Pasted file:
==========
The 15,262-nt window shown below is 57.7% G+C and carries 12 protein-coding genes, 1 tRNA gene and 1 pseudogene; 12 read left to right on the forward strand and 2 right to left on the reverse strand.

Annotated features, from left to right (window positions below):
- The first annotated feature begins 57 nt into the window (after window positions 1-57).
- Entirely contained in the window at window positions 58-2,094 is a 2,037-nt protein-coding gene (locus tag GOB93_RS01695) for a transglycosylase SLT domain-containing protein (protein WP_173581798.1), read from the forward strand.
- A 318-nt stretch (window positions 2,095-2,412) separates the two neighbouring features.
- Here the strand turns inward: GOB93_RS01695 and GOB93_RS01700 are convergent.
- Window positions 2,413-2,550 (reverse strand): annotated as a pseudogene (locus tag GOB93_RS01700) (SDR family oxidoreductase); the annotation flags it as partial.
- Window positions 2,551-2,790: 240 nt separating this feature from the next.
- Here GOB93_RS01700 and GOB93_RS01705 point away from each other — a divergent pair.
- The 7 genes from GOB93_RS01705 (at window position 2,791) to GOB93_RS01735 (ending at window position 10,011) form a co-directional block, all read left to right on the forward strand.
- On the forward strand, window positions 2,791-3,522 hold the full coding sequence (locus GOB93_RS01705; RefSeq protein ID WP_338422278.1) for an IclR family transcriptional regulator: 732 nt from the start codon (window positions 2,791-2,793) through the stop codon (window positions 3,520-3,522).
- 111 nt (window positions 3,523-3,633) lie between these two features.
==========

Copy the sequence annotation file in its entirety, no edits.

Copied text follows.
The 15,262-nt window shown below is 57.7% G+C and carries 12 protein-coding genes, 1 tRNA gene and 1 pseudogene; 12 read left to right on the forward strand and 2 right to left on the reverse strand.

Annotated features, from left to right (window positions below):
- The first annotated feature begins 57 nt into the window (after window positions 1-57).
- Entirely contained in the window at window positions 58-2,094 is a 2,037-nt protein-coding gene (locus tag GOB93_RS01695) for a transglycosylase SLT domain-containing protein (protein WP_173581798.1), read from the forward strand.
- A 318-nt stretch (window positions 2,095-2,412) separates the two neighbouring features.
- Here the strand turns inward: GOB93_RS01695 and GOB93_RS01700 are convergent.
- Window positions 2,413-2,550 (reverse strand): annotated as a pseudogene (locus tag GOB93_RS01700) (SDR family oxidoreductase); the annotation flags it as partial.
- Window positions 2,551-2,790: 240 nt separating this feature from the next.
- Here GOB93_RS01700 and GOB93_RS01705 point away from each other — a divergent pair.
- The 7 genes from GOB93_RS01705 (at window position 2,791) to GOB93_RS01735 (ending at window position 10,011) form a co-directional block, all read left to right on the forward strand.
- On the forward strand, window positions 2,791-3,522 hold the full coding sequence (locus GOB93_RS01705; RefSeq protein ID WP_338422278.1) for an IclR family transcriptional regulator: 732 nt from the start codon (window positions 2,791-2,793) through the stop codon (window positions 3,520-3,522).
- 111 nt (window positions 3,523-3,633) lie between these two features.